For-profit prisons are immoral. Their incentive is not to reform inmates but to incarcerate as many people as possible. There is little transparency in government prisons and for-profit prisons can hide even more abuses. Continually building more prisons and sending people to for-profit prisons is not sustainable and is bankrupting the state.

By now most people know that the recidivism rate was reduced from 70% to 21% at Donovan prison due to the rehab, drug, and education programs. We should not have reduced funding for those programs. They saved us a lot more money than they cost.

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Avatar for user 'thomas247'

thomas247 | March 22, 2010 at 12:03 p.m. ― 7 years ago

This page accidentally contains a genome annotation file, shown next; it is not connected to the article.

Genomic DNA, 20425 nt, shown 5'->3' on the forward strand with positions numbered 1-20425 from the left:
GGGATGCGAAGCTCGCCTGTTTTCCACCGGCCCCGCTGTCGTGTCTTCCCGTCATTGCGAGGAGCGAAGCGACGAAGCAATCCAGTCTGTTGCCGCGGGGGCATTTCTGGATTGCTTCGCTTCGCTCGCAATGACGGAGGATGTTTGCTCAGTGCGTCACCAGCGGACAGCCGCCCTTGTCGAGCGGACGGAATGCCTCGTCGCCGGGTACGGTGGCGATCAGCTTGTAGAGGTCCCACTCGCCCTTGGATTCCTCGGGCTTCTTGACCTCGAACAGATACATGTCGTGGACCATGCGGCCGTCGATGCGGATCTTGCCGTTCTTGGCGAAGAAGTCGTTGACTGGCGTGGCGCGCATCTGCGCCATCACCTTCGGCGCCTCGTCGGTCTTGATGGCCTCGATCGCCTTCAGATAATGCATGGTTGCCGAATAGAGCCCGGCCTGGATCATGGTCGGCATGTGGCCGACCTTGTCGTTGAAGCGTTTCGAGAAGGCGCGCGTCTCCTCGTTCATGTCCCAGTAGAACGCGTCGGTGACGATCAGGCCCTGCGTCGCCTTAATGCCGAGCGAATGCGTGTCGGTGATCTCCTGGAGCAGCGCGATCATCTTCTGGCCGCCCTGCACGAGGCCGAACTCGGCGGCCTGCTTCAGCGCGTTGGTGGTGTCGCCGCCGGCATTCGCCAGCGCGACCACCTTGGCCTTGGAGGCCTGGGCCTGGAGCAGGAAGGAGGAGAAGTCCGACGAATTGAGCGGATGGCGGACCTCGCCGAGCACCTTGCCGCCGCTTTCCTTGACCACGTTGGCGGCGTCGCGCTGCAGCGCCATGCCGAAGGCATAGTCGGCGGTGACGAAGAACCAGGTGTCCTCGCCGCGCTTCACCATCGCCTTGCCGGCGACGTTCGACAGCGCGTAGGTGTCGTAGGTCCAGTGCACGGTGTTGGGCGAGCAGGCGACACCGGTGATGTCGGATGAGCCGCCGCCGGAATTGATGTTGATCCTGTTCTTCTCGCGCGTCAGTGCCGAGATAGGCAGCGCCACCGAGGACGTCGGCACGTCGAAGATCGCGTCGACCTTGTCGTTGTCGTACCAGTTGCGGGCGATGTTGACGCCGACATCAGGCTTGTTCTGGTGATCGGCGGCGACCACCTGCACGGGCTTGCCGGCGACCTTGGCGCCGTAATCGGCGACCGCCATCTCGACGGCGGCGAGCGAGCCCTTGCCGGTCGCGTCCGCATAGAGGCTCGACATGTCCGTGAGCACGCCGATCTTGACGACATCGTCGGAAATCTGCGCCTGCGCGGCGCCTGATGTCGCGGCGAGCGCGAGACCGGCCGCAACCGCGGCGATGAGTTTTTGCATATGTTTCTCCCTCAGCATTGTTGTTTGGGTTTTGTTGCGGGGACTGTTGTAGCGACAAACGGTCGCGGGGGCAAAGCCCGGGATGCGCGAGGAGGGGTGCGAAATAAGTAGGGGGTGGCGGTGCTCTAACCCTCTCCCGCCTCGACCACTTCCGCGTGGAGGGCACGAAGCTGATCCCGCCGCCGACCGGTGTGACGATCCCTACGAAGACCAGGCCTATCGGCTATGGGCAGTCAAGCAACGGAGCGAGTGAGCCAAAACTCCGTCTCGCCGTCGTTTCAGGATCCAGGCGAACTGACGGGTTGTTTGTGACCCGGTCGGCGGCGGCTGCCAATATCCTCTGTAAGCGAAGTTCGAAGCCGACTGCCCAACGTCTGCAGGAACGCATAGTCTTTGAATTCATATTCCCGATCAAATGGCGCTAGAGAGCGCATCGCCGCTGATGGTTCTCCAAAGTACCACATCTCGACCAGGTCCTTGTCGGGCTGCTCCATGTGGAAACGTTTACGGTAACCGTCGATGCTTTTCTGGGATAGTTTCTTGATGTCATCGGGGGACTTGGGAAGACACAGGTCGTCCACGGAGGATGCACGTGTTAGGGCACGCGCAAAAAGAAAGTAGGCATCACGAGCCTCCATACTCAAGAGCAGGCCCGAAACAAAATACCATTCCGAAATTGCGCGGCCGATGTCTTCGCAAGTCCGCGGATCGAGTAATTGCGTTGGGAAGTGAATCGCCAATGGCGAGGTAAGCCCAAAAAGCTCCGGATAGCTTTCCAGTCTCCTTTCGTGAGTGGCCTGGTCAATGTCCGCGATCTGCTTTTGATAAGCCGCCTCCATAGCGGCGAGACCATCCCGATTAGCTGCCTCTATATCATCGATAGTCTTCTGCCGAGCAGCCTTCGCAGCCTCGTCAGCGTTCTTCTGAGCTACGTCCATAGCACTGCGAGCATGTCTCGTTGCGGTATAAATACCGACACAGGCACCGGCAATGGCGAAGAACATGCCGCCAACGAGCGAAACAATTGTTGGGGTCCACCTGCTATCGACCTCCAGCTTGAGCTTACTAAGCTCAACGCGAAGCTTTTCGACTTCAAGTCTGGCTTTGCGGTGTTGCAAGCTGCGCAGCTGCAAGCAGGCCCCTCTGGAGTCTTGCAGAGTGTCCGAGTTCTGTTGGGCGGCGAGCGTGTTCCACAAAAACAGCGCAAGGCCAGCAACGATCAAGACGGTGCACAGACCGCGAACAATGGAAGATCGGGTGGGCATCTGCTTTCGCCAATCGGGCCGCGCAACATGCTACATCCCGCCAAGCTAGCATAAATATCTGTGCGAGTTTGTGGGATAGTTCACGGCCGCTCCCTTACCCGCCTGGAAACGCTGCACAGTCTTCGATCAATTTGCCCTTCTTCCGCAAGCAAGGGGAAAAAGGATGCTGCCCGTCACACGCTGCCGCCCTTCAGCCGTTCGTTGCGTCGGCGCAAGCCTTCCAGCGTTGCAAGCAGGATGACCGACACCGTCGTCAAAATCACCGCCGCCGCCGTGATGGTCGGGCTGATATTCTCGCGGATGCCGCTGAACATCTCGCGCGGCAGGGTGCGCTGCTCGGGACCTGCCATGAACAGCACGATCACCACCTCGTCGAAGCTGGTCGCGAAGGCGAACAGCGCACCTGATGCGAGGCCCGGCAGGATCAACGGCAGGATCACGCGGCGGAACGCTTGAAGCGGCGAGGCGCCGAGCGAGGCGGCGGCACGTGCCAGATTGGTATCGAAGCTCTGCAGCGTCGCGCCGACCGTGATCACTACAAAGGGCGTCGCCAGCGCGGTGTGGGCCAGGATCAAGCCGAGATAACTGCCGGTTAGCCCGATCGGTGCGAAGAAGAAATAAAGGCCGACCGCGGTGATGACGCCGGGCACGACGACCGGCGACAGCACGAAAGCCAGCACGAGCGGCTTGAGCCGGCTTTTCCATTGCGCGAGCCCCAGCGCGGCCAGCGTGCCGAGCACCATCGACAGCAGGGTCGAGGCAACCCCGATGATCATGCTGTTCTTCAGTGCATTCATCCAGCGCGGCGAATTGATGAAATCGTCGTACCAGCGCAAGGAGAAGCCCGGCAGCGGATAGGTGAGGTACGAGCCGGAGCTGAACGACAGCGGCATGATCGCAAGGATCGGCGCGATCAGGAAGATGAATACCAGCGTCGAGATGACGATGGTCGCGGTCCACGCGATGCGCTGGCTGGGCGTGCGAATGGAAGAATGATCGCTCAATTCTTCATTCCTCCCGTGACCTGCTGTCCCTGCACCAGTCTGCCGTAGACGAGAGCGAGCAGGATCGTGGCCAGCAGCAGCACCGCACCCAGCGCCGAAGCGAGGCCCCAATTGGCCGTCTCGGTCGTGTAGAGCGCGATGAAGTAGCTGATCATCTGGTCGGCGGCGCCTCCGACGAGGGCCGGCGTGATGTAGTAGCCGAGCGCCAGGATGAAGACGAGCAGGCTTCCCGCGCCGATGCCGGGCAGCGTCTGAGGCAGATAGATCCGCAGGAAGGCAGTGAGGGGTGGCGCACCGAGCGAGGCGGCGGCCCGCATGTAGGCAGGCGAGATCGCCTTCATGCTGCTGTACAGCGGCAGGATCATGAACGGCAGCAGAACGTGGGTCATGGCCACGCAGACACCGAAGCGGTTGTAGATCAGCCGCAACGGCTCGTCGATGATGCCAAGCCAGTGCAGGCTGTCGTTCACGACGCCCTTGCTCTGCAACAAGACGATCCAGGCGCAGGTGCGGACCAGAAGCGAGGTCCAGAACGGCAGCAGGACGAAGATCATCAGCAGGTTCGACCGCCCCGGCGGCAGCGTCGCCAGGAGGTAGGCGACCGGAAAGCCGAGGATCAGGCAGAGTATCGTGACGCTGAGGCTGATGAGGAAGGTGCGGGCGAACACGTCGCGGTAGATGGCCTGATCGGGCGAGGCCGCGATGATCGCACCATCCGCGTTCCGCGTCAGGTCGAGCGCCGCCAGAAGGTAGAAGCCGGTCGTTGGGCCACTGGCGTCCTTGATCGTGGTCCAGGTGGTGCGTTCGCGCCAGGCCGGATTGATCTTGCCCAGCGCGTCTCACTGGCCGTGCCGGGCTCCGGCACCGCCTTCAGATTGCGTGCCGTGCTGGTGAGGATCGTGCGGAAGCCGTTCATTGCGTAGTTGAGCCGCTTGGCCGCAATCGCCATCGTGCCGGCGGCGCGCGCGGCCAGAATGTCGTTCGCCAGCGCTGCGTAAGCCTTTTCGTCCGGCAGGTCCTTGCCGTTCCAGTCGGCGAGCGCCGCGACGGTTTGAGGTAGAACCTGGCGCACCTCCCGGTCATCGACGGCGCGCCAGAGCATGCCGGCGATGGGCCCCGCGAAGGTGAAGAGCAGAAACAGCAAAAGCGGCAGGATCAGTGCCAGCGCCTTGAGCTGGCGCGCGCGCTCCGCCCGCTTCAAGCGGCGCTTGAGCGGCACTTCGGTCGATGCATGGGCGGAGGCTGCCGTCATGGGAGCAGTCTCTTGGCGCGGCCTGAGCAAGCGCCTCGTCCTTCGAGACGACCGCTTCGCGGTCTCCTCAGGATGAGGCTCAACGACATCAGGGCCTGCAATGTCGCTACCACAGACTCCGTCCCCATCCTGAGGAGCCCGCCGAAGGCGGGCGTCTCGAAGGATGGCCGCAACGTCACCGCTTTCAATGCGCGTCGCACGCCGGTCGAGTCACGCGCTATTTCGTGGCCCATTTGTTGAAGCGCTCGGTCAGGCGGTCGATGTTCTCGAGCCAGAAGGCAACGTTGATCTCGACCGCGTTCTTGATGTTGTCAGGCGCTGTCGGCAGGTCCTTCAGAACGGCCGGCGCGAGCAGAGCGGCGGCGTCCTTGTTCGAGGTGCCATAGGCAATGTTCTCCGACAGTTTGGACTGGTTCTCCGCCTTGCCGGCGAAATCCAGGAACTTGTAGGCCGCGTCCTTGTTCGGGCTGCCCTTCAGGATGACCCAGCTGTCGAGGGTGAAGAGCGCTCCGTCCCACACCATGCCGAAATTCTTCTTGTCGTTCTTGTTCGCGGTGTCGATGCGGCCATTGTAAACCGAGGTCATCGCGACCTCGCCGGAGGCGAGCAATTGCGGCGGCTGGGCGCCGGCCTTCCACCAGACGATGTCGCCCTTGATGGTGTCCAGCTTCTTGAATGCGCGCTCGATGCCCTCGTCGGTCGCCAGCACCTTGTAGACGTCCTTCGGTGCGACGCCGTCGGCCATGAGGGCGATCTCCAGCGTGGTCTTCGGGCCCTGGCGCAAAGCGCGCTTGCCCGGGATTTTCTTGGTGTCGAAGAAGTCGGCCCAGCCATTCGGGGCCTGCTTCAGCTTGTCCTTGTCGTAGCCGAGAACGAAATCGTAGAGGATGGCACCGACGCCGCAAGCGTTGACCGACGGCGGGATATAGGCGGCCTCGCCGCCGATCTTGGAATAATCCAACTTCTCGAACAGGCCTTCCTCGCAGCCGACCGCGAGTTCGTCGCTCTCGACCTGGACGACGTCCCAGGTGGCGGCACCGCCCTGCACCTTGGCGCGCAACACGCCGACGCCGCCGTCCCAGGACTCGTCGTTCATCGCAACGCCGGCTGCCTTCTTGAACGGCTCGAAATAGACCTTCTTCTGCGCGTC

CCPOA is the culprit strongarming and taking through heavy overtime paid for by taxpayer's. Really though the manipulated per capita, per inmate cost is fraud. 70% of inmate's per year cost goes directly to the "prison-guard's" / correctional officer's for supervision. This is total waste over 100 grand total packages a year no major degree or brain's needed for everyday cattleprodding, shuffling of inmate's s. Upon observing a California prison in Tracy ,Ca. All I observed was: "Shut the FU@@ up , get in your house",walk in straight line all these dehumanizing repetitious control tactic's. Which just make the prisoner's even more hardened by the system. Observed the guard's/CO's provoking enticing the inmates as if they, "the prison guard's " are in fear for there safety as displayed through the media to justify the mean's for this system. Really it is'nt "public-safety" it's number's of bodies like commodities to be passed off to the taxpaying public as "public-safety". JOB SECURITY!! Really the CDCR CCPOA bank's on this broken system faithfully. Rehabilitation !! HA!! Only programmed through extreme deprivation/isolation and psychologically exploiting the prisoner's for the worst. Yes, CDCR was and is a successfull failure on the mission of correction's and rehabilitation.Self-serving entity need's to be stripped and deunionized all together.These elephant's only got fatter sitting in those swivel chair's eating,gossiping and too much time to kill not working at much of nothing except how to defraud the Californian's out of more money in the name of "public safety". Most recently CDCR re-adopted the R in CDCR as originally known as CDC CA department of correction's. How politically appropriate to switch revert to the original all the while lacking the "R" rehabilitation. This is where education went into the prison guard's pocket backed by CCPOA guard's union. Education prevent's the youth and adult's from being a statistical fact fixated into dollar $$ signs for some overpaid gestapo babysitter's playing GOD over the disenfranchised incompacitated men and women serving time behind fences and wall's. This is big bussiness with self-serving, self-interest of continuation for justification of mean's. Throughout the year's before the sub-prime and reccessional impact. CCPOA has squandered billion's till when the state is broke and the money followed. In closing: Proposition 66 in 2004 was backed by billionaire Henry T Nicholas who is indicted on fraud, sex , drug charge's. Imagine that the ammending of three strikes was defeated due to a billionaire who was serving interest of CDCR and the union CCPOA. How does a crook pay to keep three strike's and keep's CDCR personnel job safe and is facing the same three-strike's?Knowing this man will never serve a day in prison or jail for that matter. This is what's wrong with California too many politician's backing this system and it's money for self-interest not "public-safety".